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A “Magnificent Occasion”
Jaharis Family Center for Biomedical and Nutrition Sciences dedicated

Dr. Nicolaos Madias, executive academic dean of Tufts School of Medicine, and a colleague were walking along Harrison Avenue recently when the colleague suddenly drew to a halt and glanced up at the new nine-story building that rose majestically beside them. “Why are you stopping?” asked Madias. “I’ve been waiting for this so long, I just want to take it all in,” his friend replied. “I don’t want to miss anything.”

That same spirit of gratification long delayed—a feeling compounded by surprise, appreciation and relief—ran all through the dedication ceremony for the Jaharis Family Center for Biomedical and Nutrition Sciences held in the Sackler Center on November 1. The center houses the Gerald J. and Dorothy R. Friedman School of Nutrition Science and Policy as well as biomedical researchers from the School of Medicine and the Sackler School of Graduate Biomedical Sciences.

Three generations of the Jaharis family, whose generous support made the building possible, were in attendance, including Michael Jaharis, a Tufts trustee and chair of the Board of Overseers to the Medical and Sackler schools, and his wife, Mary; son Dr. Steven Jaharis, M87, a medical overseer, and his wife, Elaine; daughter Kathryn Jaharis Ledes; and the Jaharis grandchildren.

Also present were Tufts President Lawrence S. Bacow; Nathan Gantcher, A62, chairman of the Board of Trustees; U.S. Sen. Edward M. Kennedy; Dr. Robert Guen, D77, K78, board member of the Wang Chinatown YMCA; Adrienne Boire, president of the Graduate Student Council at the Sackler School; and His Eminence Archbishop Demetrios, primate of the Greek Orthodox Church in America.

Bacow set the tone by referring to the building’s dedication as a “magnificent occasion” and “a day we’ve all been anticipating for many, many years.” He thanked the Jaharis family for so generously supporting the idea that “research is important to this university and this world,” citing in particular the highly collaborative sort of research to be conducted in the new building. Bacow then struck a light note when he remarked that he had been across the street in Jaharis two hours earlier and found the workers hard at it. “I sometimes say if it weren’t for the last minute, nothing would ever get done,” he joked to laughter from the capacity audience.

For his part, Gantcher took the long view. “This new center is one of the highlights in our 150-year history,” he said, before conjecturing that the facility would likely exert a transformative effect on the Boston campus comparable to what the opening of the Tisch Library did for the Medford/Somerville campus. “The Jaharis Center was a dream nine years ago. Now it’s an actuality,” Gantcher observed. “Scientists here will be working on diseases that probably affect, in one way or another, every person in this room.”

Kennedy extended the theme of Tufts as a healing force, commenting that the University had “touched” him many years ago, in the mid-1960s, when Drs. Count Gibson and Jack Geiger, both then medical school faculty members, took him to see the nation’s first community health center at Boston’s Columbia Point. “Eleven million people are now being served by neighborhood health centers,” he said, “and these were ideas that came out of this magnificent university and medical school.” Kennedy predicted that the scientists gathered in the Jaharis Center would make a similar contribution and become what he called “a cutting edge for change around the world.”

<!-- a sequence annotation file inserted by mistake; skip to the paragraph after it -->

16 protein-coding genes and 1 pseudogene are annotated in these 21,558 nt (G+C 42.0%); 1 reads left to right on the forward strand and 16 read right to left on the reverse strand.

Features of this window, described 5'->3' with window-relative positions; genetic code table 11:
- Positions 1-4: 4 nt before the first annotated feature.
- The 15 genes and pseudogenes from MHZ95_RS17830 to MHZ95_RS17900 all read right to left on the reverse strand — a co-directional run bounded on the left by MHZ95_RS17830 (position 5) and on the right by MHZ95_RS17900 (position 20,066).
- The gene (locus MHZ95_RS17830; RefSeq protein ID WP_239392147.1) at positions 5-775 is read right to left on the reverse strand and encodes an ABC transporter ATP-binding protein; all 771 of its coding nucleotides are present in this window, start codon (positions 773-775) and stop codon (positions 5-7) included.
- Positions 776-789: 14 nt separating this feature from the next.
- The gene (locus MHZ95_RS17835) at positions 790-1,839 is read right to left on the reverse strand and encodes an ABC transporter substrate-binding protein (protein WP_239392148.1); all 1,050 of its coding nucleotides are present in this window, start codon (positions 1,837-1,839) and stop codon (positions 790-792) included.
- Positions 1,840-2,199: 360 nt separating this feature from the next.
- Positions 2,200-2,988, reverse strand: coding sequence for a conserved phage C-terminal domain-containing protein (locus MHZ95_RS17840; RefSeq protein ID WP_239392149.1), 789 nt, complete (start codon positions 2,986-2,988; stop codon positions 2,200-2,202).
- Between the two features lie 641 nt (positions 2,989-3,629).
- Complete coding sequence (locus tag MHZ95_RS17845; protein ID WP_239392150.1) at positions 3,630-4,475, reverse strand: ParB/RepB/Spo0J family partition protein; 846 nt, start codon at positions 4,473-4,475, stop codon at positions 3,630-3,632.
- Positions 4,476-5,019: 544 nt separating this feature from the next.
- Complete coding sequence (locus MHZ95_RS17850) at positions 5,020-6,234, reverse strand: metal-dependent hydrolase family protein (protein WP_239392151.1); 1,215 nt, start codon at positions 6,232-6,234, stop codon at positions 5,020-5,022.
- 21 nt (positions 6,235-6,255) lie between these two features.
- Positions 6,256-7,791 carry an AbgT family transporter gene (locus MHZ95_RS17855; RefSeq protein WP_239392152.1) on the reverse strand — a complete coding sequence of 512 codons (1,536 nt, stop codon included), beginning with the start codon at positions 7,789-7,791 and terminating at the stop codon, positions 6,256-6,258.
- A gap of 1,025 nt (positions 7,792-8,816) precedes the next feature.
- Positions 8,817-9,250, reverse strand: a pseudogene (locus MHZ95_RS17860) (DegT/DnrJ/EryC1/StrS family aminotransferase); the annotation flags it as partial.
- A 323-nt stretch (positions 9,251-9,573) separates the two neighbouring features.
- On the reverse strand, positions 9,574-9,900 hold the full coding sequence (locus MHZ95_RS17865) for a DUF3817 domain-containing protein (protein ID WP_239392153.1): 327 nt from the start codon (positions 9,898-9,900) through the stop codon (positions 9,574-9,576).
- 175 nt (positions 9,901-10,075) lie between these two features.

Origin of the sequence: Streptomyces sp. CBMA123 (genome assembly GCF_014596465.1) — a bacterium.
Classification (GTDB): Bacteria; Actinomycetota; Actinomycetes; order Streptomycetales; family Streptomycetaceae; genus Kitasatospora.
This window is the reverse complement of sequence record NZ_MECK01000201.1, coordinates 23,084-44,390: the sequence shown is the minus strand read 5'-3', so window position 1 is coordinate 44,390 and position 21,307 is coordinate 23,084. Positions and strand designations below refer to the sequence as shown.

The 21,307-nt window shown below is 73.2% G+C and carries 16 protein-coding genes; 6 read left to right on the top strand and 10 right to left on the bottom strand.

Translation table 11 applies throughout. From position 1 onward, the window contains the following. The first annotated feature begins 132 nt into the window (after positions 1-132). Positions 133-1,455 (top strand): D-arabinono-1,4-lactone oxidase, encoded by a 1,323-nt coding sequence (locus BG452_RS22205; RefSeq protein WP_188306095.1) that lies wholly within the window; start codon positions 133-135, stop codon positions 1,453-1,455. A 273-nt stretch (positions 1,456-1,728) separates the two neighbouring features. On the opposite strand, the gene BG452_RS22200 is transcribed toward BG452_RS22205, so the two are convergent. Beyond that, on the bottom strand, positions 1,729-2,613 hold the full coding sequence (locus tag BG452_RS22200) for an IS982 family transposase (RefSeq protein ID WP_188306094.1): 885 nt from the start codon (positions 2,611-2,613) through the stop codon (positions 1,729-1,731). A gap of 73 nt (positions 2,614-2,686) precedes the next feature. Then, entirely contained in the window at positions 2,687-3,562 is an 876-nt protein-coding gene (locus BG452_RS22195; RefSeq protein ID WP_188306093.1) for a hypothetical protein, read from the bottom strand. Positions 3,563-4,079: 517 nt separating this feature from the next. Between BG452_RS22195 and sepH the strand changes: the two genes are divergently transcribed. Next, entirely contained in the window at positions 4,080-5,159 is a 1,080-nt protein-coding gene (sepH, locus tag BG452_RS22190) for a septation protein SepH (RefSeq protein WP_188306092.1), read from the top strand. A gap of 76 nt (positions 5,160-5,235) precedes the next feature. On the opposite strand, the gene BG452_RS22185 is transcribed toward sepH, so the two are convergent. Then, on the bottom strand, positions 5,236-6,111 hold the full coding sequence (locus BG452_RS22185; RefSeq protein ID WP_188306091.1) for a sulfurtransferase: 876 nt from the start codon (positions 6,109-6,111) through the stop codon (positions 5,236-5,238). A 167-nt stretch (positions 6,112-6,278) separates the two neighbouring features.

Next the program took a more personal turn. Guen, speaking as one who had been born in Chinatown and gone on to earn degrees from Tufts’ dental school, cited the steadily improving relationship that he had witnessed between Tufts and his native community. “The Jaharis Center brings much promise to two communities that are special to me,” he said. Graduate student Boire praised the center’s emphasis on peer mingling and interaction. “Science is a social endeavor,” she insisted. “We need to be able to communicate our ideas to each other, and Jaharis provides for that.” She ended by thanking members of the Jaharis family personally. “They have given us space to work, reflect and grow,” she said.

Archbishop Demetrios’s talk was inspiring. But first he related how his connection with Tufts extended back to 1965, when he came to Boston for graduate school and suffered from neck pain. A doctor at New England Medical Center examined him. “Then he said to me, ‘You know, it’s a simple thing. Change your pillow,’ ” reported the archbishop, pausing to let laughter fill the hall, and glancing up bemusedly. “For the past 37 years, I have had no pain.”

Without missing a beat, Demetrios turned serious, calling the Jaharis Center’s goal of improving world health “a very noble and a very sacred mission.” He proceeded to track the meaning of what he termed “this beautiful species, the benefactor” down through the ages, citing its classical, Hellenistic roots, its central role in the Judeo-Christian tradition and its place in American life. The Jaharis family, he suggested, had benefaction in its genes.

Dr. Steven Jaharis’ remarks on behalf of his family proved brief and affecting. As at the groundbreaking three years ago, Jaharis fondly invoked the memory of his grandfather, “Papou,” a Greek immigrant who landed penniless in Boston in 1908. “He knew a Greece of poverty, but he rolled up his sleeves and worked,” providing for his children and pointing the way to a better life, Jaharis said. “I can’t help but think of Papou, who might have walked past this very spot in 1908. And it is my hope that someday, perhaps many years from now, my children’s children and your children’s children will walk past this site and recognize that extraordinary medical breakthroughs occurred here.”